Note: This is a guest post from Mike Reeves-McMillan of How to Be Amazing
We try to make ourselves happy by ignoring things.
It doesn’t work, of course. What you ignore becomes invisible, and when you aren’t expecting it, it sneaks up on you out of your blind spot – POW! Financial crisis. BLAM! Climate change. THOK! Failed states.
If you want to be happy, you’re much better off learning to pay attention to things. Specifically, learning to pay attention to the many good things that happen to you and the people around you.
(I don’t recommend doing this mainly by reading the newspaper. There are reasons to do that, but becoming happy isn’t one of them.)
What You Look at Is What You See
Holmes and Watson go camping. In the middle of the night, Holmes wakes Watson up and asks him, “What do you notice?”
Watson looks up at the starry sky and says, “Well, Holmes, meteorologically, it’s a clear night. Chronologically, it’s about two in the morning. And astrologically, the moon is in Pisces.”
“Watson, you fool,” says Holmes, “someone has stolen our tent.”
Holmes was famous for noticing what nobody else noticed. This wasn’t an accident or a coincidence. He trained himself to look beyond the surface of what was going on, to pay attention to little things and to draw conclusions from them. And you can do the same.
How to Pay Attention
I’ve found writing a regular personal development blog a great way to increase my paying-attention skills (and my happiness).
Instead of just experiencing life as “things that happen”, I’m always looking for how I can turn the things that happen into stories – which means I’m always looking for the significance in what happens.
This morning, for example, while I was plugging in my laptop to do some blogging, I found a couple of cat toys behind the TV. One of my cats happened to be in the room, so I tossed them out where she could see them. She’s now happily playing with the toys that were there all along – but that she wasn’t paying attention to.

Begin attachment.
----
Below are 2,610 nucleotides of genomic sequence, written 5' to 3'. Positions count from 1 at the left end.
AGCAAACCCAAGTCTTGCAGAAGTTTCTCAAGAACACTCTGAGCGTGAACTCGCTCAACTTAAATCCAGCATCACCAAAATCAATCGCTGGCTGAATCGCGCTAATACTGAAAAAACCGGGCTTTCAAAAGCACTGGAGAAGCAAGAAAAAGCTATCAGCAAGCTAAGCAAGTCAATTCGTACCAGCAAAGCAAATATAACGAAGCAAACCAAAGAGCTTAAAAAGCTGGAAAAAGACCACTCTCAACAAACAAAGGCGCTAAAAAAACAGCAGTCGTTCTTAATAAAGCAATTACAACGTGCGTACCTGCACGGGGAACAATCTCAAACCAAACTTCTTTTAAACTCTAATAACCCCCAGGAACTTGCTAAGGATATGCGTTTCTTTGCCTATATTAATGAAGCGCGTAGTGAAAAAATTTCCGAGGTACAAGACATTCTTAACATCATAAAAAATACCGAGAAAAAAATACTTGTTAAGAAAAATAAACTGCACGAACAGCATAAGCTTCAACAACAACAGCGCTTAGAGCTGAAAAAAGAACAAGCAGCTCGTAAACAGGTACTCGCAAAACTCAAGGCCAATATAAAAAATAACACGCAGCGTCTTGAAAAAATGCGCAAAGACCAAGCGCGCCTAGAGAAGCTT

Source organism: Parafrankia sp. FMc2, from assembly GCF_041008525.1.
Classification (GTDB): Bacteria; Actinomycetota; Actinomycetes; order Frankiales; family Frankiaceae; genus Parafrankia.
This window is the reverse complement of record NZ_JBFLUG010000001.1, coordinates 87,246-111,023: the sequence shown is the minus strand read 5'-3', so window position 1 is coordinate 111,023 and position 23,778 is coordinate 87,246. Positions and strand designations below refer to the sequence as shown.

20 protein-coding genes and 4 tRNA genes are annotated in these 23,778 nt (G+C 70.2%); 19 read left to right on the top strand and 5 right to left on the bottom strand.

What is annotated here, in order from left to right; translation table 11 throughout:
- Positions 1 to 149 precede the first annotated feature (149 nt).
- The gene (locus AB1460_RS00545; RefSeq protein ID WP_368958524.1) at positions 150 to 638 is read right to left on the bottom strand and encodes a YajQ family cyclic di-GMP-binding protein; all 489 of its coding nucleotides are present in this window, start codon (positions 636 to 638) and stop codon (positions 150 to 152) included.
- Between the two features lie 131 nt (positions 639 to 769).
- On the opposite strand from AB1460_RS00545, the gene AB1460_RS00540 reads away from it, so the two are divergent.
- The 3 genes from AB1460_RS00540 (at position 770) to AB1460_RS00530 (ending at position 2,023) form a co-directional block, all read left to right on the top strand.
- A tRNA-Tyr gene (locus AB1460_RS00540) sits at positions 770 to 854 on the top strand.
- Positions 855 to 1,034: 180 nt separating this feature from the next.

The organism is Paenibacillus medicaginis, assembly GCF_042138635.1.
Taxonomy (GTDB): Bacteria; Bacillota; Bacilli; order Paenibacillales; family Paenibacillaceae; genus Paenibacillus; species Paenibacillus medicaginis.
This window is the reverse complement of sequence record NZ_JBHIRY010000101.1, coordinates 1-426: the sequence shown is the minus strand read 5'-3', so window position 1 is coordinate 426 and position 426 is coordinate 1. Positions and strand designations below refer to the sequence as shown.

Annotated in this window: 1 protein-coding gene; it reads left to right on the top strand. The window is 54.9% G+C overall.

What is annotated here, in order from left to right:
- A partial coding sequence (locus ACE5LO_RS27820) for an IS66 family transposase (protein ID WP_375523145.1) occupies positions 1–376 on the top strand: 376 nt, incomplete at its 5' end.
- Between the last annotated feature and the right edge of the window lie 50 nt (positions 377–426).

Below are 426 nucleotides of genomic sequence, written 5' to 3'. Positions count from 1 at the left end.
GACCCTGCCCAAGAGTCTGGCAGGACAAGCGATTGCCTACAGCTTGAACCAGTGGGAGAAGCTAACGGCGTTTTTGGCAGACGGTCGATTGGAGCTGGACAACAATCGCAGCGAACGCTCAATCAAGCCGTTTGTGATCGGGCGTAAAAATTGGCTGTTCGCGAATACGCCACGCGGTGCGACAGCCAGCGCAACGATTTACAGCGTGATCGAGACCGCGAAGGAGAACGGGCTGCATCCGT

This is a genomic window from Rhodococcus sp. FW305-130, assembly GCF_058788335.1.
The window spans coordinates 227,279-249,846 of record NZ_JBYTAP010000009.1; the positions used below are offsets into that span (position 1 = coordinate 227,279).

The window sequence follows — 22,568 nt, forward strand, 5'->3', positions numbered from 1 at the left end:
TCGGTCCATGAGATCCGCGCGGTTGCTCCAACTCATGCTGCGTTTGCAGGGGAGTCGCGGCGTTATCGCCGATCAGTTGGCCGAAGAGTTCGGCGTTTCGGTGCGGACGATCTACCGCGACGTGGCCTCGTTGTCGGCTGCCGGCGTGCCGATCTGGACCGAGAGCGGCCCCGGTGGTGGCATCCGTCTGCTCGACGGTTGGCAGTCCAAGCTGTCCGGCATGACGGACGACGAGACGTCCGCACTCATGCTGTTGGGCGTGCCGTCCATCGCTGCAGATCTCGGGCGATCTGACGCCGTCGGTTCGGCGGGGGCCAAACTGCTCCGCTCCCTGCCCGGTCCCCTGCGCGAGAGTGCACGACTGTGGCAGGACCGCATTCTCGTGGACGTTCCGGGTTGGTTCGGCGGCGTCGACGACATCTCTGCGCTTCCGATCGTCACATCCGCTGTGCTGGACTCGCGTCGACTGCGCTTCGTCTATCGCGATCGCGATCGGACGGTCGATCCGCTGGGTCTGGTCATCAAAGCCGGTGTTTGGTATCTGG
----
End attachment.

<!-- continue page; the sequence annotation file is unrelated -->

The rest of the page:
See what I did there?
Paying Attention for Non-Bloggers
You don’t have to be a blogger to do this. An older, and equally effective, way of cultivating this kind of attention is to keep a journal.
Long before there was such a thing as a blog, I kept a journal – and while it became self-indulgently introspective at times, I did find it a big help in processing my feelings about the things that happened to me. There’s research to show that even a single 20-minute session of writing about how they felt (in a non-ideal setting of a busy waiting room) helped cancer patients improve their quality of life. (Morgan, Graves, Poggi & Cheson, 2008.)
This is because, as you name your emotions and think about them, you start to shift the pattern of activation of your brain away from being caught up in the emotions to being on the outside looking in.
There’s a specific method of increasing happiness by journalling that’s well-supported by research (Seligman, Steen, Park & Peterson, 2005). It’s keeping a gratitude journal. Recording three things that you’re grateful for each night for a week, these researchers found, increased happiness for at least six months afterwards.
Why? Because you’re paying attention to good things. You’re actively looking for something that you can put in your gratitude journal (just like I’m always looking for stories for my blogging).
Generally, you find what you look for. You notice what you pay attention to.
It’s like the “red car” phenomenon. If you buy a red car, you suddenly start noticing how many other people have red cars. They always did, but now you’re paying attention.
You Don’t Have to Ignore Suffering
Just because you’re noticing things that you can be grateful for doesn’t mean you stop noticing your and other people’s sorrows. In fact, you may notice them more. That’s all right. By building a base of happiness through gratitude, you’re better positioned to help someone else with their tough times, and to survive your own.
This isn’t one of those methods of relentless positivity that makes people unhappy and unable to talk about it. It’s just paying attention to, and acknowledging, the things that are going well – without expecting them to go well all the time.
How to Be Happy
There are lots of ways to increase your happiness. But paying attention is one of the most effective and reliable. And you can start right now, with no equipment beyond a pen and a notebook.
Mike Reeves-McMillan trains ordinary people to be heroes by teaching the things school never taught you at How to Be Amazing. He talks about six more ways to be happy in his free ebook How to be Happy.
Photo by Kevin Dooley